602498667132

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Format: CD
Label: ISLAND
Catalog: 275102
Rel. Date: 06/08/2004
UPC: 602498667132

Uh Huh Her
Artist: PJ Harvey
Format: CD
New: IN STOCK AT OUR STORE Used: Look for a opened copy. You want a opened copy? Fully guaranteed
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''Uh Huh Her'' is a 2004 album by British singer-songwriter PJ Harvey. The album was written, recorded and produced over a two-year period by the singer/songwriter herself. She also played every instrument in the album a first from Harvey since ''4-Track Demos'' back in 1993 with the exception of the final drum tracks, added by long-time collaborator Rob Ellis. It was released in May 2004.

To support the release, Harvey toured for seven months. She performed in various European summer festivals such as Glastonbury and opened for Morrissey in a few dates. During the same tour she also performed the album's unreleased title-track. ''Uh Huh Her'' debuted and peaked at number 12 in the UK Albums Chart and has been certified Silver by the BPI. It became Harvey's highest charting album to date in the U.S., peaking at number 29 in the ''Billboard'' 200, and had sold more than 135,000 copies there as of 2005, according to AskBillboard. Although it charted higher than ''Stories from the City, Stories from the Sea'' in many territories, ''Uh Huh Her'' failed to achieve its predecessor chart longevity and crossover interest.

The album received largely positive reviews upon its release, although there was some criticism towards its production. It currently holds a 79 out of 100 metascore at ''Metacritic'' based upon 28 reviews, indicating "Generally Favorable Reviews". ''Uh Huh Her'' also earned PJ Harvey nominations to awards such as the Grammy Awards and the Brit Awards. - Wikipedia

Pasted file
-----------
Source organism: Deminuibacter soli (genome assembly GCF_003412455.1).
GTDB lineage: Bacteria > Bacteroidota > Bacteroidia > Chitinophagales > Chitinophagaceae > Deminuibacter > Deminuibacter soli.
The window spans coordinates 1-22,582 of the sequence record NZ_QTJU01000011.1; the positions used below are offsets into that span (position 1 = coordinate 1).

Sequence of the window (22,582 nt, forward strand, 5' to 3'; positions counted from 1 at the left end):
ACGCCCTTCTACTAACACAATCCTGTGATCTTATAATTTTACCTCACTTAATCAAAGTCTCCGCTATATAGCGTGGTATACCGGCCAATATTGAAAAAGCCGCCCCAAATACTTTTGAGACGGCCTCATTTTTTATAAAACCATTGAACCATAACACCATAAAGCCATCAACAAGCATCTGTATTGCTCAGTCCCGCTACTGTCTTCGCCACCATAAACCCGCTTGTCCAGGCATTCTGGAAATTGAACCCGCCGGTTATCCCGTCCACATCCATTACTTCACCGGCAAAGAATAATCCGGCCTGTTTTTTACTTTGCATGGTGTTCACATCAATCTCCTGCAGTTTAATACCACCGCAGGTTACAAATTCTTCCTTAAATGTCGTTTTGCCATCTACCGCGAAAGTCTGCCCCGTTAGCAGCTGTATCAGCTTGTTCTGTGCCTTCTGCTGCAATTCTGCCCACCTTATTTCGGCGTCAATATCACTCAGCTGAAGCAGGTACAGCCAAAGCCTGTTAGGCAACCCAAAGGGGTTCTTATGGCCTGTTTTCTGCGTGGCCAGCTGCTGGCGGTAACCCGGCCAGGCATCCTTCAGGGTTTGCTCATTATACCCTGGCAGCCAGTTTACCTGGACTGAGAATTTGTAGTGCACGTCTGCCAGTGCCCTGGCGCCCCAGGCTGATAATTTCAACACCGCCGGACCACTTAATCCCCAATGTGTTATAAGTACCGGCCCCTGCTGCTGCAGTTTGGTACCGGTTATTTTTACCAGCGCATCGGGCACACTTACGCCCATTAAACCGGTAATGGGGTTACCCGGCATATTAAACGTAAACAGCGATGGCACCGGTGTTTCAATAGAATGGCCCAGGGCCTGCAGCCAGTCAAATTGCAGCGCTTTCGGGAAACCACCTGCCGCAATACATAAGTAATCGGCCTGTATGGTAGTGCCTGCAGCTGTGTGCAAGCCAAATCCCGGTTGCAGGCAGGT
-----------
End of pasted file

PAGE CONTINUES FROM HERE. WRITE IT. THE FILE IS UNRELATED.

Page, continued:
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There's an old Spencer Holst tale about an attractive woman of modest intellect who decides to seek her fortune writing for True Confessions-type magazines. She cultivates a relationship with a man until she has enough material for a story, then dumps him and writes about the experience. The woman becomes wildly successful by repeating the exercise again and again. None of the magazines she writes for has any idea that she's working from life. None of her lovers can figure out why they've been jettisoned. And the woman never suspects that her working methods are the least bit out of the ordinary.

So it would seem to be with Polly Jean Harvey. Not that she's anyone's dummy-like any capable sorceress, she's simply addicted to tempting the fates on a regular basis. Harvey finds inspiration in driving through hurricanes with the top down, hacking off little pieces of flesh and tossing them behind the car to keep her hellhounds oriented. Sure, her 1998 breakdown served as proof of her vulnerability, just as 2000's uncharacteristically cheery Stories From the City, Stories from the Sea demonstrated her resilience. But both are mere sidebars in the saga of a formidable entity whose stuff is stern enough to sustain a relationship with Vincent Gallo, reputedly one of the crabbiest men in show business.

Harvey dedicates ""The Letter,"" the most erotically charged song on Uh Huh Her, to Gallo. Accompanied only by long-time drum buddy Rob Ellis' sparse, skittering beat and her own guitar-sounding more gloriously uncooked than it has since Rid of Me-Harvey constructs an elegant sexual metaphor out of the stuff that bill-paying is made of. When she invites Mr. Grouchybritches to see ""The curve of my g?/ The longing?"" in the first verse, she's tense, hoarse. Only after exhorting him to ""Take the cap/ Off your pen/ Wet the envelope/ Lick and lick it"" does Harvey find release, with a succession of low, full-throated moans that modulate into a sweet, fluid keening repeated until plea turns into incantation.

The rest of the album, co-produced by Harvey and Head, is just as rough on the surface. Still, at its core, Uh Huh Her is far more refined than the glossy Stories. Harvey, who contributes everything but drums, pares arrangements to skeleton and sinew-often just guitar and drums, sometimes, as on the folky ""No Child of Mine,"" less-relying on intensity of execution. It might be tempting to saddle Uh Huh Her with the ""return to rock"" tag, were it not, like Dry and Rid of Me, a blues album first and foremost.

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